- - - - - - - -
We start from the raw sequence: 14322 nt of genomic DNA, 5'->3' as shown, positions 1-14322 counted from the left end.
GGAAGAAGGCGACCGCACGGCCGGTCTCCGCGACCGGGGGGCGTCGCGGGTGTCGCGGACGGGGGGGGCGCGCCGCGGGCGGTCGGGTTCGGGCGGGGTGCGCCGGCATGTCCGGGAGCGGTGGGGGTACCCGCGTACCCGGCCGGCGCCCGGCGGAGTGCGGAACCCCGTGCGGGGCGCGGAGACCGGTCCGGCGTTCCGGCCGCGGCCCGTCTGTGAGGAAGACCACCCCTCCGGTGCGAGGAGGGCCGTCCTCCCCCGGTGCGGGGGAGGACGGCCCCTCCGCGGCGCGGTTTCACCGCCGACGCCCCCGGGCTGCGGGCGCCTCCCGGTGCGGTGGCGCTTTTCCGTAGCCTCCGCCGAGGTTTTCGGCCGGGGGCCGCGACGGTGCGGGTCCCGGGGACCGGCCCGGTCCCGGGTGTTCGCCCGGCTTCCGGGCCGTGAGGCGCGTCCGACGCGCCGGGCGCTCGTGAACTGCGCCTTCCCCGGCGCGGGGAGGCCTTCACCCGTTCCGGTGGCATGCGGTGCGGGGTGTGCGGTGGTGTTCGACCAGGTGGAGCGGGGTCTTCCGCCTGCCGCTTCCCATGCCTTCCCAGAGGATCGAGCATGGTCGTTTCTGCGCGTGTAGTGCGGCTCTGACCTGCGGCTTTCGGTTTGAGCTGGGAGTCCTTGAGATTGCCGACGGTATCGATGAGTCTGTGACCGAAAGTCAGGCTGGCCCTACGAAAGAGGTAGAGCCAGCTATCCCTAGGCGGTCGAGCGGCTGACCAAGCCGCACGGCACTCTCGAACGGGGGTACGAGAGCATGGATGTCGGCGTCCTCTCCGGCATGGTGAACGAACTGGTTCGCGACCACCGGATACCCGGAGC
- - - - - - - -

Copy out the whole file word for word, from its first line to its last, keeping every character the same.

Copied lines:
We start from the raw sequence: 14322 nt of genomic DNA, 5'->3' as shown, positions 1-14322 counted from the left end.
GGAAGAAGGCGACCGCACGGCCGGTCTCCGCGACCGGGGGGCGTCGCGGGTGTCGCGGACGGGGGGGGCGCGCCGCGGGCGGTCGGGTTCGGGCGGGGTGCGCCGGCATGTCCGGGAGCGGTGGGGGTACCCGCGTACCCGGCCGGCGCCCGGCGGAGTGCGGAACCCCGTGCGGGGCGCGGAGACCGGTCCGGCGTTCCGGCCGCGGCCCGTCTGTGAGGAAGACCACCCCTCCGGTGCGAGGAGGGCCGTCCTCCCCCGGTGCGGGGGAGGACGGCCCCTCCGCGGCGCGGTTTCACCGCCGACGCCCCCGGGCTGCGGGCGCCTCCCGGTGCGGTGGCGCTTTTCCGTAGCCTCCGCCGAGGTTTTCGGCCGGGGGCCGCGACGGTGCGGGTCCCGGGGACCGGCCCGGTCCCGGGTGTTCGCCCGGCTTCCGGGCCGTGAGGCGCGTCCGACGCGCCGGGCGCTCGTGAACTGCGCCTTCCCCGGCGCGGGGAGGCCTTCACCCGTTCCGGTGGCATGCGGTGCGGGGTGTGCGGTGGTGTTCGACCAGGTGGAGCGGGGTCTTCCGCCTGCCGCTTCCCATGCCTTCCCAGAGGATCGAGCATGGTCGTTTCTGCGCGTGTAGTGCGGCTCTGACCTGCGGCTTTCGGTTTGAGCTGGGAGTCCTTGAGATTGCCGACGGTATCGATGAGTCTGTGACCGAAAGTCAGGCTGGCCCTACGAAAGAGGTAGAGCCAGCTATCCCTAGGCGGTCGAGCGGCTGACCAAGCCGCACGGCACTCTCGAACGGGGGTACGAGAGCATGGATGTCGGCGTCCTCTCCGGCATGGTGAACGAACTGGTTCGCGACCACCGGATACCCGGAGC